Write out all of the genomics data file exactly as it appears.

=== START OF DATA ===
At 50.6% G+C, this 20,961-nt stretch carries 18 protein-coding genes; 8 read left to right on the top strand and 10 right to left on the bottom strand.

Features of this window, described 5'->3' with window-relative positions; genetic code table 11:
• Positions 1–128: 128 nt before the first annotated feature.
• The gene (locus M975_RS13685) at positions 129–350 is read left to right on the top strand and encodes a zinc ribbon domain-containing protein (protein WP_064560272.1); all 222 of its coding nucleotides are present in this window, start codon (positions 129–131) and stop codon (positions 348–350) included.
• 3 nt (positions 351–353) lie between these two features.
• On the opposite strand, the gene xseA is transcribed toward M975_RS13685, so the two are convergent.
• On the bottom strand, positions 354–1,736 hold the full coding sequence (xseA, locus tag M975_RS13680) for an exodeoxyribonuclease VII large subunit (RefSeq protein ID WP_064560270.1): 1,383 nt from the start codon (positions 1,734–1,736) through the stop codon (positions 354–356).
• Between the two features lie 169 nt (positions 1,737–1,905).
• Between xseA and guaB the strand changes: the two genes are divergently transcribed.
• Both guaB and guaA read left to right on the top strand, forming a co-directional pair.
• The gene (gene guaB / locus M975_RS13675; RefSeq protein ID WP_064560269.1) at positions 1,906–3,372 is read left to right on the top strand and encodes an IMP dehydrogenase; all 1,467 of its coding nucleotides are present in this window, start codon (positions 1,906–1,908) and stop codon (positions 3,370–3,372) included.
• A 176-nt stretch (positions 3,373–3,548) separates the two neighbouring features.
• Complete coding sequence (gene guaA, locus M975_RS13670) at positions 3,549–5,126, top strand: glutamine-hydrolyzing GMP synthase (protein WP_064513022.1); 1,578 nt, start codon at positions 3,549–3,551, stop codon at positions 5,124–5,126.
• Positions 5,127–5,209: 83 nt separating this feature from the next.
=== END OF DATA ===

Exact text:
At 50.6% G+C, this 20,961-nt stretch carries 18 protein-coding genes; 8 read left to right on the top strand and 10 right to left on the bottom strand.

Features of this window, described 5'->3' with window-relative positions; genetic code table 11:
• Positions 1–128: 128 nt before the first annotated feature.
• The gene (locus M975_RS13685) at positions 129–350 is read left to right on the top strand and encodes a zinc ribbon domain-containing protein (protein WP_064560272.1); all 222 of its coding nucleotides are present in this window, start codon (positions 129–131) and stop codon (positions 348–350) included.
• 3 nt (positions 351–353) lie between these two features.
• On the opposite strand, the gene xseA is transcribed toward M975_RS13685, so the two are convergent.
• On the bottom strand, positions 354–1,736 hold the full coding sequence (xseA, locus tag M975_RS13680) for an exodeoxyribonuclease VII large subunit (RefSeq protein ID WP_064560270.1): 1,383 nt from the start codon (positions 1,734–1,736) through the stop codon (positions 354–356).
• Between the two features lie 169 nt (positions 1,737–1,905).
• Between xseA and guaB the strand changes: the two genes are divergently transcribed.
• Both guaB and guaA read left to right on the top strand, forming a co-directional pair.
• The gene (gene guaB / locus M975_RS13675; RefSeq protein ID WP_064560269.1) at positions 1,906–3,372 is read left to right on the top strand and encodes an IMP dehydrogenase; all 1,467 of its coding nucleotides are present in this window, start codon (positions 1,906–1,908) and stop codon (positions 3,370–3,372) included.
• A 176-nt stretch (positions 3,373–3,548) separates the two neighbouring features.
• Complete coding sequence (gene guaA, locus M975_RS13670) at positions 3,549–5,126, top strand: glutamine-hydrolyzing GMP synthase (protein WP_064513022.1); 1,578 nt, start codon at positions 3,549–3,551, stop codon at positions 5,124–5,126.
• Positions 5,127–5,209: 83 nt separating this feature from the next.